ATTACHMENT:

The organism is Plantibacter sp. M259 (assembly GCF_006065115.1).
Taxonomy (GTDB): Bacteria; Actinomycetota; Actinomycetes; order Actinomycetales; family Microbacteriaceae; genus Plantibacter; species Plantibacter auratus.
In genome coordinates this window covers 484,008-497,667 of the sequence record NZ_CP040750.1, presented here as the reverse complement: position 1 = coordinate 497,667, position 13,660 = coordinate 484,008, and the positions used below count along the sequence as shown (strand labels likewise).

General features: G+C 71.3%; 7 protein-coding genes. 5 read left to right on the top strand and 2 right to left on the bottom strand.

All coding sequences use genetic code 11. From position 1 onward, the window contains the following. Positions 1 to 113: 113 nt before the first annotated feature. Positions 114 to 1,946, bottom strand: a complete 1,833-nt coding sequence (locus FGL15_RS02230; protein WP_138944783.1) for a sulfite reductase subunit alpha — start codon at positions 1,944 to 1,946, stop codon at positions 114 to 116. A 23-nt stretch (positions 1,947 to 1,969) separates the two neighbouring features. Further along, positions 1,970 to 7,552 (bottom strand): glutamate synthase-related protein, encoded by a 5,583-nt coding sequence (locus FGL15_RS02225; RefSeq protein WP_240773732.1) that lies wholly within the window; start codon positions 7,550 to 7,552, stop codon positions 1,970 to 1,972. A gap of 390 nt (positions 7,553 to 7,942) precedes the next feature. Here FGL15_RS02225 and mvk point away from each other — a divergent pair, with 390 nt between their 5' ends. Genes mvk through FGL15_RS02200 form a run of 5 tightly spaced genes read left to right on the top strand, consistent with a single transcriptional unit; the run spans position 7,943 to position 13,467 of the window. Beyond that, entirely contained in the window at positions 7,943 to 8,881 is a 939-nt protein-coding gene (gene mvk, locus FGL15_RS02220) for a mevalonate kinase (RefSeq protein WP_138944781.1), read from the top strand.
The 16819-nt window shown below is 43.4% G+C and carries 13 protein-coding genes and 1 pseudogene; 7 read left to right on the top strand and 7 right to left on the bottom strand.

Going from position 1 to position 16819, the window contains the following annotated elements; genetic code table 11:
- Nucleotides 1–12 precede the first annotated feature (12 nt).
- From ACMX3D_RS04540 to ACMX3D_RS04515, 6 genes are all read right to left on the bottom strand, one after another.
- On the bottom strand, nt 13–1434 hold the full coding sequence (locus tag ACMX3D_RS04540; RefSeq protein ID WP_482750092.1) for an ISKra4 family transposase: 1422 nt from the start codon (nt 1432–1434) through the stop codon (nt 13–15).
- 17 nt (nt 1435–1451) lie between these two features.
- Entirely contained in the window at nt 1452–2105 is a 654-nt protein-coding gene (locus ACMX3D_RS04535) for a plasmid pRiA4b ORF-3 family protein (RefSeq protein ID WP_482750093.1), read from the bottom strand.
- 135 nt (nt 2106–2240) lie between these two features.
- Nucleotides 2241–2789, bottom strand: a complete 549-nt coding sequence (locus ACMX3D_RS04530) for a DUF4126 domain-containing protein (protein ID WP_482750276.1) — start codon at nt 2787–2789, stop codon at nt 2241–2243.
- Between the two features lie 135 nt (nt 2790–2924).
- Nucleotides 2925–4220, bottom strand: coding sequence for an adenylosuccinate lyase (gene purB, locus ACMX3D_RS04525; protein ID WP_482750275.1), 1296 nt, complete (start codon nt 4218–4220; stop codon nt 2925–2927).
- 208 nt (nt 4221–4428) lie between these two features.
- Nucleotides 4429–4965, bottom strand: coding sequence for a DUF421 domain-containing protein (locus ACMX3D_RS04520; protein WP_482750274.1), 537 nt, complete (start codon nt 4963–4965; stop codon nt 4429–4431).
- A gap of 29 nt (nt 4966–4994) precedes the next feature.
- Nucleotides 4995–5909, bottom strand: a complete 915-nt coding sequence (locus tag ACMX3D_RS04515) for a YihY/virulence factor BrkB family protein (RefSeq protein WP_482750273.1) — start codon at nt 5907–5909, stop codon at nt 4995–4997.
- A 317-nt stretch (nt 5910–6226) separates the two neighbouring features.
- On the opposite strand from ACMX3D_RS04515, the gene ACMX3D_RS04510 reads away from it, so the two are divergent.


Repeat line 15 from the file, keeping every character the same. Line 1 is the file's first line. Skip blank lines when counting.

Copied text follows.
- Between the two features lie 135 nt (nt 2790–2924).